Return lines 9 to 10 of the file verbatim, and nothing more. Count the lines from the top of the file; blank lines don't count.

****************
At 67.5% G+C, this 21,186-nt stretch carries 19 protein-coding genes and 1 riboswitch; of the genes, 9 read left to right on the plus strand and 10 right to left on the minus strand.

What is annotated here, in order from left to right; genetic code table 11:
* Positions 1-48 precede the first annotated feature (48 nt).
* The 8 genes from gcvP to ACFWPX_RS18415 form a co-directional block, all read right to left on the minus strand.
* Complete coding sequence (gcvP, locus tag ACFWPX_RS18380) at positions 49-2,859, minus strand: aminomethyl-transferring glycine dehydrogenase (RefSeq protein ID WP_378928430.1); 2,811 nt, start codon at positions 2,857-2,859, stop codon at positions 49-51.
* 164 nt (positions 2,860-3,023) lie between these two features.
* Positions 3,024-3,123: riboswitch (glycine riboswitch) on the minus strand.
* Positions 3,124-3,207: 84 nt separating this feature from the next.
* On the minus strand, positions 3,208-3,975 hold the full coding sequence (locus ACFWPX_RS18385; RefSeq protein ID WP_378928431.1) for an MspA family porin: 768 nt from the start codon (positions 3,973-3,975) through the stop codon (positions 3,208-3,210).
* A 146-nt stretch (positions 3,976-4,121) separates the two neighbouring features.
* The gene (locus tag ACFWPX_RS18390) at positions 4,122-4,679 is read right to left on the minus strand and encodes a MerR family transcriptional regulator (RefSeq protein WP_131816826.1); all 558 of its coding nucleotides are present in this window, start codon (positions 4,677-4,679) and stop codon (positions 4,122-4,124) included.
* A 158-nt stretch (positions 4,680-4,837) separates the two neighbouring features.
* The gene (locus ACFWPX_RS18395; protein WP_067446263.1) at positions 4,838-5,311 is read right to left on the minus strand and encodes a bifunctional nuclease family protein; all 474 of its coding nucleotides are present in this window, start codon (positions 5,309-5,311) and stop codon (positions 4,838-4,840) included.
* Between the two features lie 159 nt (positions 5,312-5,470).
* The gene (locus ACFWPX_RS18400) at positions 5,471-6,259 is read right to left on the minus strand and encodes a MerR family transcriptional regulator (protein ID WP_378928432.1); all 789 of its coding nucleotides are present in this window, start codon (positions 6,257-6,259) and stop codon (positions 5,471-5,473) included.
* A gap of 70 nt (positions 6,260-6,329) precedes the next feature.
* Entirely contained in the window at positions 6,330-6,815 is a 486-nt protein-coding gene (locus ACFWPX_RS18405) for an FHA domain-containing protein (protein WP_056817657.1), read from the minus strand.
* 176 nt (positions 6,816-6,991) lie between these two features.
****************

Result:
* On the minus strand, positions 3,208-3,975 hold the full coding sequence (locus ACFWPX_RS18385; RefSeq protein ID WP_378928431.1) for an MspA family porin: 768 nt from the start codon (positions 3,973-3,975) through the stop codon (positions 3,208-3,210).
* A 146-nt stretch (positions 3,976-4,121) separates the two neighbouring features.